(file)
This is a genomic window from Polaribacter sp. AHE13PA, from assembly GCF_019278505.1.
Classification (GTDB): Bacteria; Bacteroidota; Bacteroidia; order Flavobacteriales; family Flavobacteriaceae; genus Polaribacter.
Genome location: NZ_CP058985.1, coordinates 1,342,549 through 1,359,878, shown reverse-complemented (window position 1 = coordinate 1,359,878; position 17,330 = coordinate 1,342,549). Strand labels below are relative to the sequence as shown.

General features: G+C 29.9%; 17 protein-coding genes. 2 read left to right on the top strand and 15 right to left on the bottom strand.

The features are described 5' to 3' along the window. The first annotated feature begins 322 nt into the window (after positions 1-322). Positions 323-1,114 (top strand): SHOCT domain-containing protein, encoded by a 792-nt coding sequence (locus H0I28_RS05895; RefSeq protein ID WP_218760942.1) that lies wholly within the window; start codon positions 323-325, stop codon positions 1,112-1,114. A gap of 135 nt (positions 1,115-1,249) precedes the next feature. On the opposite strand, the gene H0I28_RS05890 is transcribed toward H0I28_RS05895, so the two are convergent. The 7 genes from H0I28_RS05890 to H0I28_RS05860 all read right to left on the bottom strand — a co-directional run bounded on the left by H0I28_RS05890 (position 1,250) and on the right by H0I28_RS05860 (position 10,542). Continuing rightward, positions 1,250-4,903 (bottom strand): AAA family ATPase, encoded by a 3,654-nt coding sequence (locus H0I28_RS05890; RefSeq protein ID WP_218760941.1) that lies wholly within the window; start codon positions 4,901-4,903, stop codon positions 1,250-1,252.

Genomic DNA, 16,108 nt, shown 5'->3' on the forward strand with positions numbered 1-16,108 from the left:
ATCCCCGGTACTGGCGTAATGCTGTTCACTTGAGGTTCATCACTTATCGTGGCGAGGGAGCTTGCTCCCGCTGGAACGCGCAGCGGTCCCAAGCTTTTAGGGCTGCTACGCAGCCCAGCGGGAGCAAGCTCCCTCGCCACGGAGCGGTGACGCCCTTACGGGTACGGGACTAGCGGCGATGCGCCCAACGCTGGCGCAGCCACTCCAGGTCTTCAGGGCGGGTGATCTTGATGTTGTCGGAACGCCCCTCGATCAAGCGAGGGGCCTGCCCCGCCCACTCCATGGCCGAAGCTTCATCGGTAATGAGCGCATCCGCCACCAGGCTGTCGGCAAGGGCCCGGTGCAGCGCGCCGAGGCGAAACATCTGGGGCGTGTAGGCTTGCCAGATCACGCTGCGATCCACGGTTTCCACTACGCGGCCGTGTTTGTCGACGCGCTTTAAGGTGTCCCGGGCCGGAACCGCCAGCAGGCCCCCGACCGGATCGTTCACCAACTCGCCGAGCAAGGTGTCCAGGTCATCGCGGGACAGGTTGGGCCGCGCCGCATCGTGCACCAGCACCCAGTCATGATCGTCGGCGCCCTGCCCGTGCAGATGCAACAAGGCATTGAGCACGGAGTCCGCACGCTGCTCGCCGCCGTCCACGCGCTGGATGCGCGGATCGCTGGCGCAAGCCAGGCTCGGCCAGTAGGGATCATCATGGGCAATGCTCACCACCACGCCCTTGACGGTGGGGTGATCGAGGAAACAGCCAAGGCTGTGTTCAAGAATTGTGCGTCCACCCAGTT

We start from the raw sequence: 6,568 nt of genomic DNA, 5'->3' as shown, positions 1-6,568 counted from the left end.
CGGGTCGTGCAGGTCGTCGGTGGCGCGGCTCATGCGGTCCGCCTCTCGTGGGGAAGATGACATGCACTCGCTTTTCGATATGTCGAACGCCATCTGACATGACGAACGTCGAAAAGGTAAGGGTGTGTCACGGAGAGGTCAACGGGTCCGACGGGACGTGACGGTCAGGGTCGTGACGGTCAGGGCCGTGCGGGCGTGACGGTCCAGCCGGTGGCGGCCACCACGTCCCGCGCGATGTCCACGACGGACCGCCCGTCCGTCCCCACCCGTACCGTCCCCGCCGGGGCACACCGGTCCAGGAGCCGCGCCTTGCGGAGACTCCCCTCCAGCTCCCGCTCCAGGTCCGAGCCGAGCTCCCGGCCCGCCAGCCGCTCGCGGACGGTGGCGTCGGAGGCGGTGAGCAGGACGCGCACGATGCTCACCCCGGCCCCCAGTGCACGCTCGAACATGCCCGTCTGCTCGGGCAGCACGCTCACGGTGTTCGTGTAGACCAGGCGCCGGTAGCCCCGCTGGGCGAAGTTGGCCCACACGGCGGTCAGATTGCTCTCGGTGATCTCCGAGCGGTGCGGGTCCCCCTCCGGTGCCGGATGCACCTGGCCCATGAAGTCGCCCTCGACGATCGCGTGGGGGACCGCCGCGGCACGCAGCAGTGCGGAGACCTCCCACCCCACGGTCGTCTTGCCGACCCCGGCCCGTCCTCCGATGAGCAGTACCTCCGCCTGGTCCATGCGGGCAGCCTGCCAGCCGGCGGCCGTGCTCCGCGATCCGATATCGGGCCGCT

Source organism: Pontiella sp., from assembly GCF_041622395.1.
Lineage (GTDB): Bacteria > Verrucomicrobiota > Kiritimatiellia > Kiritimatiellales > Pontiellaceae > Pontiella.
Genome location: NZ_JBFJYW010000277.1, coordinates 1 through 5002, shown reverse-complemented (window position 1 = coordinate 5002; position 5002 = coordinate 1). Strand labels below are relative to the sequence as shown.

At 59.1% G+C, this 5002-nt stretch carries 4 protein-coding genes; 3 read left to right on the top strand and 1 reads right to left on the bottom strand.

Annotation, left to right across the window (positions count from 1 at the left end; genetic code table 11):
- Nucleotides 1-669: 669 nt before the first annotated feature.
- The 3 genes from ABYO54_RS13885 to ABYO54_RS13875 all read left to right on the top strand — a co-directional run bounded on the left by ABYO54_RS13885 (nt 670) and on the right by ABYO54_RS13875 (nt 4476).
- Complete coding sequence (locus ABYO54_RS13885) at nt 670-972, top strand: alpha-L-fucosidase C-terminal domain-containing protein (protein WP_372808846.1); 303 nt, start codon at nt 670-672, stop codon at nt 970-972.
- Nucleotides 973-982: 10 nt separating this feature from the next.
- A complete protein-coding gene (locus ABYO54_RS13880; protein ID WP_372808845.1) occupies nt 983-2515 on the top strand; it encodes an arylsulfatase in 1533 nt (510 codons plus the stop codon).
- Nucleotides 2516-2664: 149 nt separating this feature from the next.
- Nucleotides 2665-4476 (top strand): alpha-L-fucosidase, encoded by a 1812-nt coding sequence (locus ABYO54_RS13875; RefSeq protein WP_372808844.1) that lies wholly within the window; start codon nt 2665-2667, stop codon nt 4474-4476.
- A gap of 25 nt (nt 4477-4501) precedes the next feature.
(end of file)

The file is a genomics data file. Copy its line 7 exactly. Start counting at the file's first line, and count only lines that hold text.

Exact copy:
ATCCCCGGTACTGGCGTAATGCTGTTCACTTGAGGTTCATCACTTATCGTGGCGAGGGAGCTTGCTCCCGCTGGAACGCGCAGCGGTCCCAAGCTTTTAGGGCTGCTACGCAGCCCAGCGGGAGCAAGCTCCCTCGCCACGGAGCGGTGACGCCCTTACGGGTACGGGACTAGCGGCGATGCGCCCAACGCTGGCGCAGCCACTCCAGGTCTTCAGGGCGGGTGATCTTGATGTTGTCGGAACGCCCCTCGATCAAGCGAGGGGCCTGCCCCGCCCACTCCATGGCCGAAGCTTCATCGGTAATGAGCGCATCCGCCACCAGGCTGTCGGCAAGGGCCCGGTGCAGCGCGCCGAGGCGAAACATCTGGGGCGTGTAGGCTTGCCAGATCACGCTGCGATCCACGGTTTCCACTACGCGGCCGTGTTTGTCGACGCGCTTTAAGGTGTCCCGGGCCGGAACCGCCAGCAGGCCCCCGACCGGATCGTTCACCAACTCGCCGAGCAAGGTGTCCAGGTCATCGCGGGACAGGTTGGGCCGCGCCGCATCGTGCACCAGCACCCAGTCATGATCGTCGGCGCCCTGCCCGTGCAGATGCAACAAGGCATTGAGCACGGAGTCCGCACGCTGCTCGCCGCCGTCCACGCGCTGGATGCGCGGATCGCTGGCGCAAGCCAGGCTCGGCCAGTAGGGATCATCATGGGCAATGCTCACCACCACGCCCTTGACGGTGGGGTGATCGAGGAAACAGCCAAGGCTGTGTTCAAGAATTGTGCGTCCACCCAGTT